Chapter Two is Missing – written by Josh Lieb, illustrated by Kevin Cornell


     Chapter Two is Missing – written by Josh Lieb, illustrated by Kevin Cornell, Razorbill, an imprint of Penguin Random House LLC, 9781984835482, 2019

Rating: 1-5 (5 is an excellent or a Starred review) 5

Format: Hardcover

Genre: Mystery

What did you like about the book?  Oh no!  Chapter two of this book is missing! How can one read a book when nearly the entire exposition has been misplaced?  Can the characters recover the elusive entry before the end of the story?  There’s only one thing to do: read on and find out!

Lieb, known mostly for his work writing and producing television comedy, and Cornell, most recognizable for his collaborations with Mac Barnett, pair up to present a tongue-in-cheek story full of silliness, mix-ups, and the biggest mystery this side of the verso.  Readers are immediately thrown into the drama when the narrator, a young boy-coded character, announces the imminent mess (and missing words).  A detective soon enters the scene and she begins investigations peppered with word play.  All the while, a grumpy janitor skulks around, underappreciated and undeterred by the mystery… maybe there’s more to him than meets the eye?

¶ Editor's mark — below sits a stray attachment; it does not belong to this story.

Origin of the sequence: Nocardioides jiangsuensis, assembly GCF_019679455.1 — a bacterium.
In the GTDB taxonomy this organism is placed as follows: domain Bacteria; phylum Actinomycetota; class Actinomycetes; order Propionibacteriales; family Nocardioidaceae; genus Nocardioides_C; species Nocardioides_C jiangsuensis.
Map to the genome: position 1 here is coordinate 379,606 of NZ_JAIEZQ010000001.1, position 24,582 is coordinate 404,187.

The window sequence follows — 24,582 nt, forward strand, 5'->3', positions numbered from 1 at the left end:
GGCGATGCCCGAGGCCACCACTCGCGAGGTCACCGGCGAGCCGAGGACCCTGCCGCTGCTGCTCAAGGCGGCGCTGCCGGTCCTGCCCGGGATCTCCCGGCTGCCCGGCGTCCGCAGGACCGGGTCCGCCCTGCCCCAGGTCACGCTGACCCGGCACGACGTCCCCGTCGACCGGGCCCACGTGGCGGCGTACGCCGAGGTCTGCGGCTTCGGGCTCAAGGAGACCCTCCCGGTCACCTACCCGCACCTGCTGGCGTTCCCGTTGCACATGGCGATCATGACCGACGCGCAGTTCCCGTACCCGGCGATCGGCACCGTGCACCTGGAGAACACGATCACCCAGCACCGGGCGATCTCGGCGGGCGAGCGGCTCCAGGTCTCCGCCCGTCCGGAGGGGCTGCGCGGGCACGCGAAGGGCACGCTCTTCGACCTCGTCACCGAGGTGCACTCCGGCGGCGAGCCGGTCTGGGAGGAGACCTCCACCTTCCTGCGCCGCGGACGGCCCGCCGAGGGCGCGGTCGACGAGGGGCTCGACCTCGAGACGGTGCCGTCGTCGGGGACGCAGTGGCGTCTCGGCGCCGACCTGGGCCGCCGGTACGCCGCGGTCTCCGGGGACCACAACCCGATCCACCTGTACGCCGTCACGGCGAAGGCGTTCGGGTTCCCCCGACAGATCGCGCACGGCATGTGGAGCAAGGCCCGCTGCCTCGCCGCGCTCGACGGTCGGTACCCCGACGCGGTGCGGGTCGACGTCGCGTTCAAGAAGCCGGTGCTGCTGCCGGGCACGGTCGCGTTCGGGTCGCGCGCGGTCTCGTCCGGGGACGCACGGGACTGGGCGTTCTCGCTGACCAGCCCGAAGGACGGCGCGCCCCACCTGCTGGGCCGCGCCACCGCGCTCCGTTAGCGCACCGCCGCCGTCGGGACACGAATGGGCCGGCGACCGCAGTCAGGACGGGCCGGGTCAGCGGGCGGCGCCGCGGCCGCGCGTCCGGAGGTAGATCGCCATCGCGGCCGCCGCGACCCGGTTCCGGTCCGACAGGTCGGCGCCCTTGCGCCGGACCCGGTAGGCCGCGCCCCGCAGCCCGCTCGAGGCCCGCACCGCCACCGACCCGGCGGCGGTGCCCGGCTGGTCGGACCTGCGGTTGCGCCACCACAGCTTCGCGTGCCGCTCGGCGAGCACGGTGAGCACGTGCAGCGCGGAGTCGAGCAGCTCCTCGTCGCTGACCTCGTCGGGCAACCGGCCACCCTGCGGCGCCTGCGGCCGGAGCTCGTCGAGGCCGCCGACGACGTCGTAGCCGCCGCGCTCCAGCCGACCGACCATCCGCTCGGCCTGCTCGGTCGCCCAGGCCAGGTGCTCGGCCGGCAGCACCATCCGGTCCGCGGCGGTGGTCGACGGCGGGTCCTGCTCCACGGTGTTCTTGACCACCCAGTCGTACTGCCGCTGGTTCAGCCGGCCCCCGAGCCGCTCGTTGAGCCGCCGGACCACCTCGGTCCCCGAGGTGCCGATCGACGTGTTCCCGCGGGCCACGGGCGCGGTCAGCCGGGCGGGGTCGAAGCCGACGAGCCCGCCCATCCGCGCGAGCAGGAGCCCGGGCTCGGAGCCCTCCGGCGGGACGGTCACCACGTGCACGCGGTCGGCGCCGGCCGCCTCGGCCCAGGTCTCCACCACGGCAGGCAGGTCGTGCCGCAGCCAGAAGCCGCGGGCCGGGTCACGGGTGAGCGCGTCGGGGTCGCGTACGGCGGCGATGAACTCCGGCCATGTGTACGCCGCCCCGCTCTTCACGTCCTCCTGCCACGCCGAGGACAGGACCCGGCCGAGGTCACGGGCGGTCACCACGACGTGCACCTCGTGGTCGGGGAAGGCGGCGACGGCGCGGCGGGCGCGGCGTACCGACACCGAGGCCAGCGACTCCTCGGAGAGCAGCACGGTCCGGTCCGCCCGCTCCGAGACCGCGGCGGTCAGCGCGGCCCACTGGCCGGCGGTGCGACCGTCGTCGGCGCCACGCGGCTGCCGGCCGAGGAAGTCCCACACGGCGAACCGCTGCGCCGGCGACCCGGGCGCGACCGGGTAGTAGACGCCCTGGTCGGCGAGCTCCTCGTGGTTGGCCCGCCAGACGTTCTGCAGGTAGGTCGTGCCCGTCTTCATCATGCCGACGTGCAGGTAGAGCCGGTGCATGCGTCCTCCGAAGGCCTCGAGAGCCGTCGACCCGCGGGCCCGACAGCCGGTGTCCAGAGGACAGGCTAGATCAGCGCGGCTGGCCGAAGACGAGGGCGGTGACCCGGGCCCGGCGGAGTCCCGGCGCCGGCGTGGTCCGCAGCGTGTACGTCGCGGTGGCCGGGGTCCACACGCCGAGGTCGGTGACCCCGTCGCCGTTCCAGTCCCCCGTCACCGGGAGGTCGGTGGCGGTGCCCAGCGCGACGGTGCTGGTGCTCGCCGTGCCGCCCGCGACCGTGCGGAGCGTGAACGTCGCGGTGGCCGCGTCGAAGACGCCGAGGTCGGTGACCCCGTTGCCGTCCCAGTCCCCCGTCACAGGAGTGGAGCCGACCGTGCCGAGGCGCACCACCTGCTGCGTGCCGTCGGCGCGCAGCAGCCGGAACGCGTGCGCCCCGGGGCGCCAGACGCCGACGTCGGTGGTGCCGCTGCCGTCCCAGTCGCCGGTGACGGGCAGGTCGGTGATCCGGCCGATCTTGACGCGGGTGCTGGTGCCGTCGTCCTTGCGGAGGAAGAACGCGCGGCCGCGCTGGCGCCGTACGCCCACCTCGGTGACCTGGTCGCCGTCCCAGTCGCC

This is a quick read with jokes to make kids laugh on every page.  Coming in at just under 40 pages and shaped like a typical picture book, this unassuming title is sure to draw reluctant readers with its combination of genre, length, and humor.  Cornell utilizes a limited color palette of white, yellow, and black as well as classic character design that is reminiscent of a film noir.  Illustrations spread throughout the entire book, title page included, to give readers even more to decipher (and enjoy) beyond the written story.

After reading, I investigated on my own by emailing and phoning Detective McGarrigan with the contact information in Chapter One.  The immersion and comedy continues as I received an automatic email reply and a voicemail greeting from the character; both were plenty silly and perfect for the book.

Anything you didn’t like about it?  No.

To whom would you recommend this book?  This will make an excellent read-aloud in K-2 classes.  Those at a third grade reading level will be able to devour this book with ease.  

Who should buy this book? Libraries serving a K+ audience (public & school)

Where would you shelve it ? J Fiction – As mentioned above, the size of the book will make many see this as a picture book.  While it certainly won’t be out of place in that collection, it makes more sense being shelved with books that can be independently read.

Should we (librarians/readers) put this on the top of our “to read” piles? Looking for a read-aloud for an older group? Yes! Want to get a giggle? Yes!

Reviewer’s Name, Library (or school), City and State: Melissa McCleary, Pembroke Public Library, Pembroke, MA

Date of review: November 10, 2019

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